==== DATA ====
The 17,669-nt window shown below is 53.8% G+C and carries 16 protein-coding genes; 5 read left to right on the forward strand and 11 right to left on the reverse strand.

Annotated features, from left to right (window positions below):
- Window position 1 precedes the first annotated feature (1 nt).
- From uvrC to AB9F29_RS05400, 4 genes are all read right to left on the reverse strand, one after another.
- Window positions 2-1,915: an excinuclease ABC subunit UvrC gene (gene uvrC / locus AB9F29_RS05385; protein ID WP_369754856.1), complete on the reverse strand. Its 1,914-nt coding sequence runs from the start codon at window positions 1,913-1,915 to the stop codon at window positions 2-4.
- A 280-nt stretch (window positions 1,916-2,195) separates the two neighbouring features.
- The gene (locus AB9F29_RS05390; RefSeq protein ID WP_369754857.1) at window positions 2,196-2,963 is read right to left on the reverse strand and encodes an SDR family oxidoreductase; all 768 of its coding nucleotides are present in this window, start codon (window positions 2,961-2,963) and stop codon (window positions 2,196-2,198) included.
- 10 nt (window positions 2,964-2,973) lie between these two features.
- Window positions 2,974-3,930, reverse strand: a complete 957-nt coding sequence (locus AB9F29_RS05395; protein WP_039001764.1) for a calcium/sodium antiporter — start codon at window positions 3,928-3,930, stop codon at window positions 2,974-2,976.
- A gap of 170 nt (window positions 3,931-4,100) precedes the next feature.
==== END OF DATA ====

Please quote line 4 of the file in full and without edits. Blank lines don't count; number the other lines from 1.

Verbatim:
- From uvrC to AB9F29_RS05400, 4 genes are all read right to left on the reverse strand, one after another.